B. H. Rigg, U. S. Coast and Geodetic Survey
U.S. Coast and Geodetic Survey
OF FIELD ENGINEERS BULLETIN
June 1931, p. 50.)
In the early
part of July, 1930, while dragging in the middle of Long Island
Sound, the drag, set at an effective depth of 42 feet, hung
in a charted depth of 53 feet of water. The tender sounding
on the obstruction obtained a depth of 38 feet, with indications
of shoaler depth.
diagram. The basic principle is to drag a wire attached
two vessels If the wire encounters an obstruction it will
come taut and form a "V".
to clear the drag failed and it was decided to take it in. Solidly
hooked, it looked for a time as if we would have to part it.
Suddenly something let go and the wire came sliding in bringing
a vessel's mast to the surface. The freshness of the paint and
the condition of a running light attached to the mast gave evidence
that it had been in the water but a short time.
was marked "unfinished" on the field sheet and a location
of the obstruction with the note "probably a wreck" was
sent to the Washington office.
time after this as the party was preparing to leave the
dock, a little old man came bustling down to the dock and
asked for the captain of the launch. He introduced himself
as Captain Timmons and said his business was salvaging sunken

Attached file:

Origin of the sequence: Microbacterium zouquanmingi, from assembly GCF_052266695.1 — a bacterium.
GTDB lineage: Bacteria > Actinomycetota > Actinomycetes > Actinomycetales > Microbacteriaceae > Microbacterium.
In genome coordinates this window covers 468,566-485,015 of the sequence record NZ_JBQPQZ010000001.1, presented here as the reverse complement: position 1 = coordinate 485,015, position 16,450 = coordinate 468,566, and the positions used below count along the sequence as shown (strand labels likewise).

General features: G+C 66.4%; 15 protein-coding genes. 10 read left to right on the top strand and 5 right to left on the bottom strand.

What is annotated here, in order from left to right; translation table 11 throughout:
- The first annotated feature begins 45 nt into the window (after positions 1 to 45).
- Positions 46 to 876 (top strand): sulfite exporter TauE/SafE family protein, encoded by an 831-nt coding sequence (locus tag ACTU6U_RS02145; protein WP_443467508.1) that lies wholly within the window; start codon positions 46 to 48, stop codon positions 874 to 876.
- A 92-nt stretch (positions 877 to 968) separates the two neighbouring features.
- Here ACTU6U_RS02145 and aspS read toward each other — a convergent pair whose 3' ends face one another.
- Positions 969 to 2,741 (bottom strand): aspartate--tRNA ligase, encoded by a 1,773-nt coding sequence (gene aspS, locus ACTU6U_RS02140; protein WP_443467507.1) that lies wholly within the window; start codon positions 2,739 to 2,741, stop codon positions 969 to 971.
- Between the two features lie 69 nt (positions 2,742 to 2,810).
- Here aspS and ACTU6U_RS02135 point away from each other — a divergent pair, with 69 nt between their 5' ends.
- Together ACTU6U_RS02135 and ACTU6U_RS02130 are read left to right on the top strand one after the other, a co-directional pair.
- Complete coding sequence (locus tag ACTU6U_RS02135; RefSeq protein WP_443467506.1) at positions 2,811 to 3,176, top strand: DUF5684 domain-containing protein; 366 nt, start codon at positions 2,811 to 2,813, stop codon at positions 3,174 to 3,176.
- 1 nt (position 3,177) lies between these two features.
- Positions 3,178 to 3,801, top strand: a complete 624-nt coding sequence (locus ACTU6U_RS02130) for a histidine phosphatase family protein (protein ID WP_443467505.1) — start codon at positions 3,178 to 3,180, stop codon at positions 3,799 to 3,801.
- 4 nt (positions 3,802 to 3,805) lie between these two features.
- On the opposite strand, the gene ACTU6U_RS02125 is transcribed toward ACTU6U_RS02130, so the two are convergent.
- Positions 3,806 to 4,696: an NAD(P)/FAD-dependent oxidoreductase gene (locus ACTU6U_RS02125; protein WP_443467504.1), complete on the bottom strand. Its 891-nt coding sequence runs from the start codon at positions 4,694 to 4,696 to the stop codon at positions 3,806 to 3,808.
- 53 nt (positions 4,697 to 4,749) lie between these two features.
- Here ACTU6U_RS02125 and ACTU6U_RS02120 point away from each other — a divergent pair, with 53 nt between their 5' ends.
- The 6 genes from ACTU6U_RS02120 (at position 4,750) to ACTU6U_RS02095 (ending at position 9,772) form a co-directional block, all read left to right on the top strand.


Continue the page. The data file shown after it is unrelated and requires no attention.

ships. We later found that Timmons was 71 years old and
was the oldest salvage man on the Sound. He brought with
him a copy of a marine magazine with a copy of the notice
that had been sent to the office reporting the obstruction.
was pointed out on the chart and the mast was shown him. With
a piece of the wreckage and our story as a guide, he returned
to Brooklyn to try to identify the boat. As a clue, he knew
the approximate height of the vessel, obtained from the difference
between the charted depth in the locality and the sounding obtained
on the top of the wreck, namely, 53-38.
heard from Timmons again; this time he greeted us with the
smiling statement that he was sure the obstruction we had
located was a missing oil barge. As if in answer to this,
the body of a man, identified as the captain of a missing
oil barge, was found a week later about six miles from the
spot where we had pulled up the mast.
organized a company and a diver went down on the wreck.
He reported it to be resting upright in the mud and in perfect
condition; also that it was the boat Timmons thought it
was. The boat known as Reliable Fuel Oil Supply Barge No.
3 had sailed about dusk from Brooklyn on January 30, 1930,
bound for Bridgeport, Connecticut, with a cargo of oil.
No one could be found that had seen or heard of her after
that night. At the time of her disappearance, the crew consisted
of an engineer and a captain. The engineer was never found.
After the disappearance of Barge No. 3, two women appeared
at the insurance office and claimed the insurance of the
missing captain, both offering proof that they were married
to him. As neither of the men could be proven dead, the
matter could not be settled until the boat was found.
three days' work with divers and a floating crane, the craft
was raised and towed into Brooklyn. The water was pumped
out and 300 pounds of live fish were found in the hold.
article is accompanied by a plate entitled "WIRE DRAG SURVEYS,
LONG ISLAND SOUND" and showing seven photographs, captioned
launches Marindin and Ogden
Aftermast of Salvaged Tanker
Types of Intermediate Buoys
Setting Out the Drag
Salvaged Tanker Found in 52 Feet of Water)